Many Europeans doubt that Asia can catch up with Europe in terms of regional integration. But Asia not only has the type of stable common ethical foundations that were so important to European integration; it also has a well developed set of moral principles, some of which were an established part of Asian culture long before similar principles were adopted in Europe. Indeed, these Asian principles can serve as a part of an emerging common global ethic.
Of course, Asia does not yet have a cohesive core culture comparable to that of Europe, which is founded on the Judeo-Christian tradition and the Enlightenment. But Europeans ought not to be too arrogant, because, in recent years, that common European culture has itself proven to be fragile, particularly in light of the Bush administration’s divide-and-rule strategy pitting “Old Europe” against “New Europe.” And, just as the inhuman terror attacks of September 11, 2001 severely damaged Islam’s credibility in many people’s eyes, the invasion of Iraq, which was based on lies, has damaged both Christianity and the Western community of values.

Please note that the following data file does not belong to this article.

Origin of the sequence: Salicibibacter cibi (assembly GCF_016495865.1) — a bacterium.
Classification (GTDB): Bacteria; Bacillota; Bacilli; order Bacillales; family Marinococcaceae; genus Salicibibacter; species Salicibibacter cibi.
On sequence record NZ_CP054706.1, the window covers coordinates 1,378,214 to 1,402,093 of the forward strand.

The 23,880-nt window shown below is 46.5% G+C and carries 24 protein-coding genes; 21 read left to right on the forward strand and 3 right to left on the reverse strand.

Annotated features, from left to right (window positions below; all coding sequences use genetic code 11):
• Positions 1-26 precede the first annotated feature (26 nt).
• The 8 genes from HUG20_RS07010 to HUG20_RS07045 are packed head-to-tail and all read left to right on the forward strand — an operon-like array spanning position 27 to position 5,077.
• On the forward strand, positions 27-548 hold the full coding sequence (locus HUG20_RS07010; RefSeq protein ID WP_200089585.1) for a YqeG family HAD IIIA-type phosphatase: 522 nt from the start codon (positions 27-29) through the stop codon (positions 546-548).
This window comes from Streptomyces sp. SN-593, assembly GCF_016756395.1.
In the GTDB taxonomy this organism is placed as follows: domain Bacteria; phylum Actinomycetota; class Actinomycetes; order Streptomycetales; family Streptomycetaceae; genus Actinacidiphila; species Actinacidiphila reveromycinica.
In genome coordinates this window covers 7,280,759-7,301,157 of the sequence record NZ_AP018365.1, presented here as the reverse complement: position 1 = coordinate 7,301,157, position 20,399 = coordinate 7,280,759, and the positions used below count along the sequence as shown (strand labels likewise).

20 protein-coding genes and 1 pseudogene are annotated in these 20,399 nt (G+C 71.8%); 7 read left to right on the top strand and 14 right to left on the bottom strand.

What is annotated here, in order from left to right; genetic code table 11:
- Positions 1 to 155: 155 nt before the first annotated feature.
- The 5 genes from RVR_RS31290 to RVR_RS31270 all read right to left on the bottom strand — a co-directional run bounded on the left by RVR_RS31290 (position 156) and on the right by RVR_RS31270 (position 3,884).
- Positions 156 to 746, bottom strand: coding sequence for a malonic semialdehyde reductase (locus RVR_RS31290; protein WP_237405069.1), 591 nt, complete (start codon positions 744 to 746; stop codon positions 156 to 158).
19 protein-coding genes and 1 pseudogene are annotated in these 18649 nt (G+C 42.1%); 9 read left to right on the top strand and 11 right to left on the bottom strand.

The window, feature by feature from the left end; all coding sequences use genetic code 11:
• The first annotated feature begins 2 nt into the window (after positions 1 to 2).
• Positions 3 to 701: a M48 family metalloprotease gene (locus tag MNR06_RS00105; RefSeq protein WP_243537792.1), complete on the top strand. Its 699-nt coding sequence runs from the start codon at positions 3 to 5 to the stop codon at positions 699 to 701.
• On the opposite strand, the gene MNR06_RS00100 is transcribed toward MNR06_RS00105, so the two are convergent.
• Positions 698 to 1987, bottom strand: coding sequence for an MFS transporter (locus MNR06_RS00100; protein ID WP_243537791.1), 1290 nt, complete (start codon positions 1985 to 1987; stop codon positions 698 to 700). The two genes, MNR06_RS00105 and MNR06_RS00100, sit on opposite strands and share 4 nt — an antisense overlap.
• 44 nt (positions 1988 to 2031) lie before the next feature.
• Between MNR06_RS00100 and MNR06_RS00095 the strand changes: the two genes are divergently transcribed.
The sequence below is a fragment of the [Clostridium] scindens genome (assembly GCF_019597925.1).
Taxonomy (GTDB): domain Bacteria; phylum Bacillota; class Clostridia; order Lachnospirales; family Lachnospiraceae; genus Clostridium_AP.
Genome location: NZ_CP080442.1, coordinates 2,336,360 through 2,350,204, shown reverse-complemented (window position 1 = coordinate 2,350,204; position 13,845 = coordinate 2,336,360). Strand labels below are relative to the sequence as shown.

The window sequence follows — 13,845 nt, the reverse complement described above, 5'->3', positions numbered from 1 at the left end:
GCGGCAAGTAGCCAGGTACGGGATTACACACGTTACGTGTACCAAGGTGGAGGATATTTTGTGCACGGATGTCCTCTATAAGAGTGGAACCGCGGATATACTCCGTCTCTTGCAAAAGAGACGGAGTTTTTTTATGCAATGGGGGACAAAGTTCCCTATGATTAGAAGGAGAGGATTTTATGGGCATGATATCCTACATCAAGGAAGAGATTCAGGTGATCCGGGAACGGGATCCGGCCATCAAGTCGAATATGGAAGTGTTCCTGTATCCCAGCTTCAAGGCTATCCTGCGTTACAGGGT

Although Asia seems to lack Europe’s cultural core, there are core ethical constants that have long governed Asian societies and indicate common ethical foundations. Indeed, in some respect, Asia has more experience with intercultural relations than Europe. As early as the third century B.C., Buddhism spread peacefully from India to Sri Lanka and to large parts of Southeast Asia. In the first century C.E., it continued its advance, spreading along the Silk Road to Central Asia and China, and finally made its way to Korea and Japan centuries later.
Ethnically homogeneous Japan is an example of how three different religions – Shinto, Confucianism, and Buddhism – can coexist peacefully and, in many cases, intermingle. Even Islam – which mostly spread in the wake of military conquests in the Middle East, India, and North Africa – expanded rather peacefully into Southeast Asia in the footsteps of merchants, scholars and mystics.